What Was the First Movie That Scared You?

Thanks to a well-meaning relative, or a pliant baby-sitter (or, occasionally, a malicious one), many of us are introduced to certain scary movies long before we’re actually ready to handle the long-term terrors they breed. Horror movie tropes often rely on a combination of our own irrational fears and a hyperactive imagination—for kids who already ardently believe in sci-fi and fantasy worlds, horror can be a bit much to process. And it turns out several of us at Tor.com have such movie trauma in our past.

From killer dolls to sleeping terror, each of these were basically phobias in the making for our tiny selves.

 

Child’s Play

Child's Play 2

When I was about four years old, I had a babysitter who lived in the apartment next door. She had a daughter who was eight. One day she was called in for a late night shift when she was meant to babysit, so she asked her ex-husband to come over and look after me and his daughter. I’d never met the guy before, which was weird enough—and then he decided to turn on a movie. Knowing that I had certain limits (even as a four-year-old, yes, I know), I dutifully asked: “Is the movie scary?”

He said, “No, not really.”

No, not really.

NO. NOT. REALLY.

Then he put on Child’s Play. You know, the horror movie about the doll who MURDERS KIDS. And when I realized that this plan was going very, very wrong, I asked if we could stop the movie so I could go to sleep. He told me that I was welcome to head off to bed by myself if I wanted to. (His daughter, being four years older, did not find the movie frightening at all and I don’t think she liked me much, so she didn’t really care that I was terrified.) I tried to stay in the darkened bedroom alone with my stuffed raccoon, but the shadows in the room were moving. I was certain of it. So I came back out into the living room and sat through the rest of the film with a pillow in front of my face. And that’s the story of how I spent the next few years convinced that a homicidal doll lived in my closet—until I was told by an acupuncturist with a good grasp on child psychology that I could ask my stuffed animals to protect me at night and do all my worrying for me. A year after that my fear of the closet finally vanished for good, but I’ve never really lost my deep-seated sense of panic when I’m reminded of that ridiculous franchise. Someone dressed their toddler up as Chucky for the 25th anniversary at New York Comic Con and I almost dropped-kicked that poor kid on sight. Looking up an image for this (above, from the sequel) was traumatic. I should have had someone else do it. I’m going to go look at pictures of puppies for an hour now. —Emily Asher-Perrin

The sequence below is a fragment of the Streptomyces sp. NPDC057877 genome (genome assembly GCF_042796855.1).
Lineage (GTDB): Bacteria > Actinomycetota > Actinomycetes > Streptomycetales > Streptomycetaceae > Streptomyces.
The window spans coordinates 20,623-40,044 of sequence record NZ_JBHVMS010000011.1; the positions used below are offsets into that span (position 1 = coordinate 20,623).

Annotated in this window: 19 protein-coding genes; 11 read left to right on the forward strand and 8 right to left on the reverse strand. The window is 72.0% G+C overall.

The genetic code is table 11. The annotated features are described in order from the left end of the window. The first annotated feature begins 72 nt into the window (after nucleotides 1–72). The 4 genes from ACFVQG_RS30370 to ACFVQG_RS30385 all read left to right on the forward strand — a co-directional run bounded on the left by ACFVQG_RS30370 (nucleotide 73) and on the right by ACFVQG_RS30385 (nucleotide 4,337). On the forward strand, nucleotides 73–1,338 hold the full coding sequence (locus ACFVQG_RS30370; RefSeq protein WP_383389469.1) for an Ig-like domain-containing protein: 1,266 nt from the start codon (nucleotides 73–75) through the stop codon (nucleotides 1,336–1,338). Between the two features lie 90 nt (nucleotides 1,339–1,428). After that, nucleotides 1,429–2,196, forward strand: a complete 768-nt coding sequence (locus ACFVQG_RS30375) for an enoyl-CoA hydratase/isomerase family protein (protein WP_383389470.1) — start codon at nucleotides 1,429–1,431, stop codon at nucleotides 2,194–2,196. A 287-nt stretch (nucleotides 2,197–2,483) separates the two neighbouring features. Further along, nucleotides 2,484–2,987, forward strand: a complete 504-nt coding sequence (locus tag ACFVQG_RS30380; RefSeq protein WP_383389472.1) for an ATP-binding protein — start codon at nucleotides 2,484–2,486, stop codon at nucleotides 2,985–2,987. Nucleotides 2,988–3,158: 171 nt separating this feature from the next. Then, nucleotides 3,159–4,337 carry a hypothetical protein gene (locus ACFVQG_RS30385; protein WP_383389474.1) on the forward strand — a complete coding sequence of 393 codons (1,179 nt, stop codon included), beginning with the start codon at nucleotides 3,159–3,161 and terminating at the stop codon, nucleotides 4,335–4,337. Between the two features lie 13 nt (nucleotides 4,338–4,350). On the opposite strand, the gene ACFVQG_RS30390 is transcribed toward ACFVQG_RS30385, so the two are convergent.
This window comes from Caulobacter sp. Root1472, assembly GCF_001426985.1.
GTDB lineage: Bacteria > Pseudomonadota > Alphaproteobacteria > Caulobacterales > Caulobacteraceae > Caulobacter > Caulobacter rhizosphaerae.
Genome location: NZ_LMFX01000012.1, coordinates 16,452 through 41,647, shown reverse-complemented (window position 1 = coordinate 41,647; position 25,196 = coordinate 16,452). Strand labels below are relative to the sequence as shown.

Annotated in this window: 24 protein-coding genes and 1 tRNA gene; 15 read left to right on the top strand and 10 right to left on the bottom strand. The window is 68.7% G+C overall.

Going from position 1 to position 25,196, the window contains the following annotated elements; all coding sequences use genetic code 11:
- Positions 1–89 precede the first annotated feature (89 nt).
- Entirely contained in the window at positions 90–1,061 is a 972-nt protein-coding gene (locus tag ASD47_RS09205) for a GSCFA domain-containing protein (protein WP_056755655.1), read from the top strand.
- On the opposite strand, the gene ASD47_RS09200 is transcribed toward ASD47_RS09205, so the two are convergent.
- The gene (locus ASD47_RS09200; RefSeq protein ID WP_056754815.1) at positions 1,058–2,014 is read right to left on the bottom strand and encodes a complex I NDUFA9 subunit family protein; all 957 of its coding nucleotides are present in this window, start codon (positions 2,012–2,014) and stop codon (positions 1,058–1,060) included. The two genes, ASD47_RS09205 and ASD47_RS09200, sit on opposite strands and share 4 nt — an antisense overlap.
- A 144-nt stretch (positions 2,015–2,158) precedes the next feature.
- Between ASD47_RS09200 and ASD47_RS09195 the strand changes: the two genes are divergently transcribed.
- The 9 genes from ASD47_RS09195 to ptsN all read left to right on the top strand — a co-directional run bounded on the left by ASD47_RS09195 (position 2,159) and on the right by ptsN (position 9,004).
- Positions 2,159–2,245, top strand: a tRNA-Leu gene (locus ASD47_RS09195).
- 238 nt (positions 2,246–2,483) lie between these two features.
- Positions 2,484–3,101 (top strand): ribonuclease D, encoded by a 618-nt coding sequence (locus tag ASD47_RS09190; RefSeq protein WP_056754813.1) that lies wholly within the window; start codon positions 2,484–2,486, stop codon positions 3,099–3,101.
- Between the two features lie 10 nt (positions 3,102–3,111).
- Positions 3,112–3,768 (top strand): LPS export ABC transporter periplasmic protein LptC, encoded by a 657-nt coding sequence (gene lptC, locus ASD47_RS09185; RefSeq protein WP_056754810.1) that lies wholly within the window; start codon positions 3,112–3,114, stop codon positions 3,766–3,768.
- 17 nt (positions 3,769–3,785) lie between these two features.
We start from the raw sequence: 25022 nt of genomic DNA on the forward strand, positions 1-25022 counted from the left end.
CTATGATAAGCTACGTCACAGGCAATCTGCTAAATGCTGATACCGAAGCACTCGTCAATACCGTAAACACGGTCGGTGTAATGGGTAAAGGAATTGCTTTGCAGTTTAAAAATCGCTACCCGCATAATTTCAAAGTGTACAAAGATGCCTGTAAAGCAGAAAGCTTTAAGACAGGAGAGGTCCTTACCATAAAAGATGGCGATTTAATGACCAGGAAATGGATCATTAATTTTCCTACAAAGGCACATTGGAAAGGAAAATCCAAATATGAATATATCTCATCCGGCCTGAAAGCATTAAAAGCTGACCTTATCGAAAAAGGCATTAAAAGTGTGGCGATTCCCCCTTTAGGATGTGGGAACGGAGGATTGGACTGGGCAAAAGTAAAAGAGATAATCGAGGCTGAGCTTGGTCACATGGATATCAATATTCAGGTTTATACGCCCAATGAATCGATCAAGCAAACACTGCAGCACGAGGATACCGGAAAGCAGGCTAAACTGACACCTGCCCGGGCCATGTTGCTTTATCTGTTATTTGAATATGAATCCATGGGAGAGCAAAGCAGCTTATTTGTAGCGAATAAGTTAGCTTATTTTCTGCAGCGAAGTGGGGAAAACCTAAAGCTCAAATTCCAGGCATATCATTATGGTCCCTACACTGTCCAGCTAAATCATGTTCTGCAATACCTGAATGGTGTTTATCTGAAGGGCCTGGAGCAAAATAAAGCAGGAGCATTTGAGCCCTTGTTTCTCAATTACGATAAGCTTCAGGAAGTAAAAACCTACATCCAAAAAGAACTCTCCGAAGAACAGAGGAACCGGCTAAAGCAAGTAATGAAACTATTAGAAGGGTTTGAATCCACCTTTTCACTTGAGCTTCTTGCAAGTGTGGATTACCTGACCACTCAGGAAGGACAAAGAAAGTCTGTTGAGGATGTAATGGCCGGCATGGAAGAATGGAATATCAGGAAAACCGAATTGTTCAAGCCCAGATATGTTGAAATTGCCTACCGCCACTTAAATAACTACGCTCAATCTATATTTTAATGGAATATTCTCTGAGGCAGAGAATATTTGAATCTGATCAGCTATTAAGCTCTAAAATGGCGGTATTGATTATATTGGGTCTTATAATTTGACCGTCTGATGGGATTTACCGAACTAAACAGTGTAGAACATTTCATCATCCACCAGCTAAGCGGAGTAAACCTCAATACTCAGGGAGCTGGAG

Arachnophobia

Arachnophobia first movie that scared you

Every time I go to put on shoes, I curse my babysitter… Victoria, bless her, introduced me to some of my absolute favorite movies; I still remember the utter delight that gripped me over my first watch of Clue. But in her “what do you MEAN you haven’t seen it?” zeal, she’d sometimes pop in VHS tapes and DVDs that I wasn’t yet ready for. Case in point: Arachnophobia—which to be fair, didn’t know whether to market itself as a thriller or a comedy.